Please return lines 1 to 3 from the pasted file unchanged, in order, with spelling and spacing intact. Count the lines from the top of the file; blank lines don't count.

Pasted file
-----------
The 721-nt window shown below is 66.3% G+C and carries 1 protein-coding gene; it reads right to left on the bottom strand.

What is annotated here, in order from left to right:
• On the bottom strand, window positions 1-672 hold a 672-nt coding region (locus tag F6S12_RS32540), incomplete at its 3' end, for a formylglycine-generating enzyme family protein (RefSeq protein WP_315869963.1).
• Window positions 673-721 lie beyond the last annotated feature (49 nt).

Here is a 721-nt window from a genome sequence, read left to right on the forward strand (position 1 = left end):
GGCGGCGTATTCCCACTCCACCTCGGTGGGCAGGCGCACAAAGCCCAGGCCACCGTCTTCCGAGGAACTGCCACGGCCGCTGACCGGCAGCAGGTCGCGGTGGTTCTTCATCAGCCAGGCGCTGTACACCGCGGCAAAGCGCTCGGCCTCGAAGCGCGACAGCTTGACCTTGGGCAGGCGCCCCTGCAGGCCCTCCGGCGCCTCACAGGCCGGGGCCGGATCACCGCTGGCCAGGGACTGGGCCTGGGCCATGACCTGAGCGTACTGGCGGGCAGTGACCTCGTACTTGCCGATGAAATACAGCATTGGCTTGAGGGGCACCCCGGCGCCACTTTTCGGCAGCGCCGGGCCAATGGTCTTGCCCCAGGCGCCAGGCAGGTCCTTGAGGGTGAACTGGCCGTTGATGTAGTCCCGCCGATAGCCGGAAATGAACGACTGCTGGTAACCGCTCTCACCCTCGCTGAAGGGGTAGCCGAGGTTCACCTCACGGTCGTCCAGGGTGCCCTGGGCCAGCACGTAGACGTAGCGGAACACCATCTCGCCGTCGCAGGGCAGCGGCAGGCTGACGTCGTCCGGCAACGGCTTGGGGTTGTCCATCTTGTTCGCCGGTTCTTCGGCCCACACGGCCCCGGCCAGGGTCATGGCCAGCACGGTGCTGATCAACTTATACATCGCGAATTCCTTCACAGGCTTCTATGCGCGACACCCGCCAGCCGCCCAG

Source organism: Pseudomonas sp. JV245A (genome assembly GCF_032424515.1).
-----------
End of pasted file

The 721-nt window shown below is 66.3% G+C and carries 1 protein-coding gene; it reads right to left on the bottom strand.

What is annotated here, in order from left to right:
• On the bottom strand, window positions 1-672 hold a 672-nt coding region (locus tag F6S12_RS32540), incomplete at its 3' end, for a formylglycine-generating enzyme family protein (RefSeq protein WP_315869963.1).